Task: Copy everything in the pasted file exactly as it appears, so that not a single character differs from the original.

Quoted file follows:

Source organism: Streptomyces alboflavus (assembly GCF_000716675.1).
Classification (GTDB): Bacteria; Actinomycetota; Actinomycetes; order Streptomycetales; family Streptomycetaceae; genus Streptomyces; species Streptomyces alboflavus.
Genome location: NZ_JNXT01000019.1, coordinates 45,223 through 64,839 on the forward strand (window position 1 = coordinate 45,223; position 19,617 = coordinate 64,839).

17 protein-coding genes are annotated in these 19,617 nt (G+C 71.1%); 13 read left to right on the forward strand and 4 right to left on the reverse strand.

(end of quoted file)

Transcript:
Source organism: Streptomyces alboflavus (assembly GCF_000716675.1).
Classification (GTDB): Bacteria; Actinomycetota; Actinomycetes; order Streptomycetales; family Streptomycetaceae; genus Streptomyces; species Streptomyces alboflavus.
Genome location: NZ_JNXT01000019.1, coordinates 45,223 through 64,839 on the forward strand (window position 1 = coordinate 45,223; position 19,617 = coordinate 64,839).

17 protein-coding genes are annotated in these 19,617 nt (G+C 71.1%); 13 read left to right on the forward strand and 4 right to left on the reverse strand.